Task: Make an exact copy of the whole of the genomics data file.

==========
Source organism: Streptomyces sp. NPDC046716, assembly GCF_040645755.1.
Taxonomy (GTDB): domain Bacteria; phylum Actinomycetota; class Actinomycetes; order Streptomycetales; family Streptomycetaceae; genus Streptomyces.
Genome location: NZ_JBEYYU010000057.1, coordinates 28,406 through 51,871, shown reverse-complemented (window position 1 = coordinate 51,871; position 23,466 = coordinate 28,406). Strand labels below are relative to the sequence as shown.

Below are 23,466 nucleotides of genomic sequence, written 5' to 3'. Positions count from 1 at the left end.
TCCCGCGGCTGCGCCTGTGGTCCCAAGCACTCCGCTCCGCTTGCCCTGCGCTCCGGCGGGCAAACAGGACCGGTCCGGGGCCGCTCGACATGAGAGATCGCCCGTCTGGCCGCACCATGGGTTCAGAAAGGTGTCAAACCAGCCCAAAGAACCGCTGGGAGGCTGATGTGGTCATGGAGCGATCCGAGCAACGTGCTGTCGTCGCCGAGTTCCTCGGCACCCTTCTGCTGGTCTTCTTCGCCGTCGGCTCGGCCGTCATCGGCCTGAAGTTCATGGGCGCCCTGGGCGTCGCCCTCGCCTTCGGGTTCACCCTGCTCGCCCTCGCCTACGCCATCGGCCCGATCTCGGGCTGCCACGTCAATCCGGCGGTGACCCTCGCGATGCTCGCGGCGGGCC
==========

Source organism: Streptomyces sp. NPDC046716, assembly GCF_040645755.1.
Taxonomy (GTDB): domain Bacteria; phylum Actinomycetota; class Actinomycetes; order Streptomycetales; family Streptomycetaceae; genus Streptomyces.
Genome location: NZ_JBEYYU010000057.1, coordinates 28,406 through 51,871, shown reverse-complemented (window position 1 = coordinate 51,871; position 23,466 = coordinate 28,406). Strand labels below are relative to the sequence as shown.

Below are 23,466 nucleotides of genomic sequence, written 5' to 3'. Positions count from 1 at the left end.
TCCCGCGGCTGCGCCTGTGGTCCCAAGCACTCCGCTCCGCTTGCCCTGCGCTCCGGCGGGCAAACAGGACCGGTCCGGGGCCGCTCGACATGAGAGATCGCCCGTCTGGCCGCACCATGGGTTCAGAAAGGTGTCAAACCAGCCCAAAGAACCGCTGGGAGGCTGATGTGGTCATGGAGCGATCCGAGCAACGTGCTGTCGTCGCCGAGTTCCTCGGCACCCTTCTGCTGGTCTTCTTCGCCGTCGGCTCGGCCGTCATCGGCCTGAAGTTCATGGGCGCCCTGGGCGTCGCCCTCGCCTTCGGGTTCACCCTGCTCGCCCTCGCCTACGCCATCGGCCCGATCTCGGGCTGCCACGTCAATCCGGCGGTGACCCTCGCGATGCTCGCGGCGGGCC